After building the skeleton of the bathroom, I continued preparing the panels for the wall cladding.
The temperatures were still quite low, so I took advantage of a sunny day to oil the panels.
Similarly, as in the bedroom, I build a bunch of wooden stripes to hold the panels together.
The strips nicely covered the gaps between the panels and made sure they were properly aligned to each other.
Mounting the panels
When the oil was finally dry, I put all the panels into the cabin. I only used screws to mount the panels on the doors.
All the other panels were just loosely attached to each other without using any screws as the furniture that I was planning to build would press the panels to the wall later on. So there was no need for any unnecessary screws going through the vapor barrier.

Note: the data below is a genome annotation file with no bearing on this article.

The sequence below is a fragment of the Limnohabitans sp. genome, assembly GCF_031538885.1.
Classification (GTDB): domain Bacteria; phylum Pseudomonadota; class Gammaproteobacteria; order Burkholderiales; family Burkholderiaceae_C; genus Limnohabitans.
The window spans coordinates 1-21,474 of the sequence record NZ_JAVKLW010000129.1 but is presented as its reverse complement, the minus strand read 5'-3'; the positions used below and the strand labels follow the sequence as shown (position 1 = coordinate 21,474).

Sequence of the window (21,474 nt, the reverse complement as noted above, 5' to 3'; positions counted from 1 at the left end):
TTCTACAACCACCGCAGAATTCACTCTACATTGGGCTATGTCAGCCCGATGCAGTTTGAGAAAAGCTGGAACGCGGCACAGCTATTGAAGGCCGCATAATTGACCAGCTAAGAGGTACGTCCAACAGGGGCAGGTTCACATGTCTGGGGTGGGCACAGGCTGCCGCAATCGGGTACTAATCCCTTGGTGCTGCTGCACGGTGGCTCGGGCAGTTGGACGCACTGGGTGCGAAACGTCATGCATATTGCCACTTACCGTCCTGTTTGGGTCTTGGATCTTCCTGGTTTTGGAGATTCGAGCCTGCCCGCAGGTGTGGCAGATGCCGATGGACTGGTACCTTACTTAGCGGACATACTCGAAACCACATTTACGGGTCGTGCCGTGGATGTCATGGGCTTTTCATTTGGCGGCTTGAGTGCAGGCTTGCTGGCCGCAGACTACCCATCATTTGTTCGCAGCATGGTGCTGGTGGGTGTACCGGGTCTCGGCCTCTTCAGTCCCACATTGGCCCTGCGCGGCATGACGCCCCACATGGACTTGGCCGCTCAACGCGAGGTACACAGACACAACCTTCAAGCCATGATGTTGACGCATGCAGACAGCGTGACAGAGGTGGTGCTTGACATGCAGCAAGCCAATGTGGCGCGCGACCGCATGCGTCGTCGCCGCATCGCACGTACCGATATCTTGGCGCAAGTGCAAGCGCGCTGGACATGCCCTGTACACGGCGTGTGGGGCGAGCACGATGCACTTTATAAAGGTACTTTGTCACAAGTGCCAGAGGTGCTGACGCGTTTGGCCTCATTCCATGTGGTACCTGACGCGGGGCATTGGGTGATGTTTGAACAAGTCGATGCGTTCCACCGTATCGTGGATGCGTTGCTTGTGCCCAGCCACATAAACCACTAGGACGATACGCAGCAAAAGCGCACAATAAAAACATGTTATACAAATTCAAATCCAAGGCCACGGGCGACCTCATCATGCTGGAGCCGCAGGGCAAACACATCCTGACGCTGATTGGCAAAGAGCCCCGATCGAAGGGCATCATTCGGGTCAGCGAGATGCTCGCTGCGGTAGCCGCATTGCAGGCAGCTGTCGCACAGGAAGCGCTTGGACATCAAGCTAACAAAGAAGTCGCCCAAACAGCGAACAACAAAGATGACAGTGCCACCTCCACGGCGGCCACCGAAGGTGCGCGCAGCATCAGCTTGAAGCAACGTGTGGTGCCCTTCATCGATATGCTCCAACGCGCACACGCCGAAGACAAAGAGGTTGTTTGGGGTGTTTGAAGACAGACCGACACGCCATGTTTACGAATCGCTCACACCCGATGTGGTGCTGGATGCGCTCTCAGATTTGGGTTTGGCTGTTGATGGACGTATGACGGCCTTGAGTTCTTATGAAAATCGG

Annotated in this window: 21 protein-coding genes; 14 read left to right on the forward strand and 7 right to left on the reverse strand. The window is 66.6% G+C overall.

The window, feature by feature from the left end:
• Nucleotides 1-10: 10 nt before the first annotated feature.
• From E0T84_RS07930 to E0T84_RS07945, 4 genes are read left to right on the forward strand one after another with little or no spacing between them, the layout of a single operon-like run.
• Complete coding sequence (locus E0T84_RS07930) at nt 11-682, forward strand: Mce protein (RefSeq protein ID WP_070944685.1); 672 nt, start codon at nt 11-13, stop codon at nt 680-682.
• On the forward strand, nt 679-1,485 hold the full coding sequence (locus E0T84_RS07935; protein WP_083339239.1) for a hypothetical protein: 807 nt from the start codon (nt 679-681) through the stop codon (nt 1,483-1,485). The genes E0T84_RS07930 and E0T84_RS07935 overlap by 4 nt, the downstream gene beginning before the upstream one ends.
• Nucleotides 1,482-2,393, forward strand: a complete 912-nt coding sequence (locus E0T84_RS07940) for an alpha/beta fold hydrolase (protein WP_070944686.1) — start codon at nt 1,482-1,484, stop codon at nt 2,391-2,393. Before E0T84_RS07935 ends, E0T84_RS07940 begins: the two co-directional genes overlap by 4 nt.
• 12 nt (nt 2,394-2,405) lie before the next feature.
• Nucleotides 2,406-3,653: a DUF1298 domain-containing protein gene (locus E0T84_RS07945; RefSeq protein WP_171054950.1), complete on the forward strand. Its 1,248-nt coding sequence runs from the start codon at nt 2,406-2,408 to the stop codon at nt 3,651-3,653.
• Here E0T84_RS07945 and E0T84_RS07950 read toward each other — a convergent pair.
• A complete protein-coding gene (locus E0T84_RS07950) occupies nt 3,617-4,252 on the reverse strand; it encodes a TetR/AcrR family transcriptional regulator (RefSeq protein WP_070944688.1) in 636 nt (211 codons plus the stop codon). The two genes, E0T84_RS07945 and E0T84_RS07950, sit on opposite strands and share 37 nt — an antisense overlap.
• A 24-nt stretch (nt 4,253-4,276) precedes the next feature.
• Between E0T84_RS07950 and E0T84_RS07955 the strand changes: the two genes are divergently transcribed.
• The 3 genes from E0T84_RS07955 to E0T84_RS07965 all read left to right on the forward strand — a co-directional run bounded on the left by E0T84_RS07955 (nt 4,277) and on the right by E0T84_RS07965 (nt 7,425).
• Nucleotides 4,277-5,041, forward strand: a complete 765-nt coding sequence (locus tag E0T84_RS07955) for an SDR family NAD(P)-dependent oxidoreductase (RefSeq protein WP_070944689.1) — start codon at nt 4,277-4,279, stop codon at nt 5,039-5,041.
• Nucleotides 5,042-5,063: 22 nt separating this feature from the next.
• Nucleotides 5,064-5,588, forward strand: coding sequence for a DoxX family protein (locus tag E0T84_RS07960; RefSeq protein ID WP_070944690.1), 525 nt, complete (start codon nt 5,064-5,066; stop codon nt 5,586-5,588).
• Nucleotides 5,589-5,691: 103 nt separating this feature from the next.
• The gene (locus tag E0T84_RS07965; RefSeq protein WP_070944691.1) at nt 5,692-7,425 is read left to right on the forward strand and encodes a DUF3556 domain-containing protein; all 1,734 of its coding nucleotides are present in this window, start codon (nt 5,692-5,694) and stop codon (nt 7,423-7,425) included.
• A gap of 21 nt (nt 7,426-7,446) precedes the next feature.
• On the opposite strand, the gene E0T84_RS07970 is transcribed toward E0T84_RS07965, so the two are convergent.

Installing a proper latch for the back door
The previous latch for locking the backdoor wasn’t very practical: it only closed the doors on the top which resulted in a little gap on the bottom. It also required a padlock to make sure the lock stayed closed while driving. While cladding the doors in the back, I took the chance to install a proper latch that was able to close the doors on the top and the bottom with a handy lever in the middle.
There were no more gaps when the latch was closed. Much better!
Cladding the ceiling
Once all the walls were covered with wooden panels, I continued with the ceiling of the living area. To ensure a symmetric look of the cladding, I started with a board in the center of the ceiling.
Once the board was properly installed I worked my way from the center to the sides.
When reaching the sidewalls I had to cut the boards to size to make sure they nicely aligned.
I carefully measured and cut each board to avoid large visible gaps in the corners.
Once all the boards were installed, I provisionally wired up the LED spotlights to checkout the result:
I was quite happy with the outcome. The cabin looked much more cozy. I felt like making progress!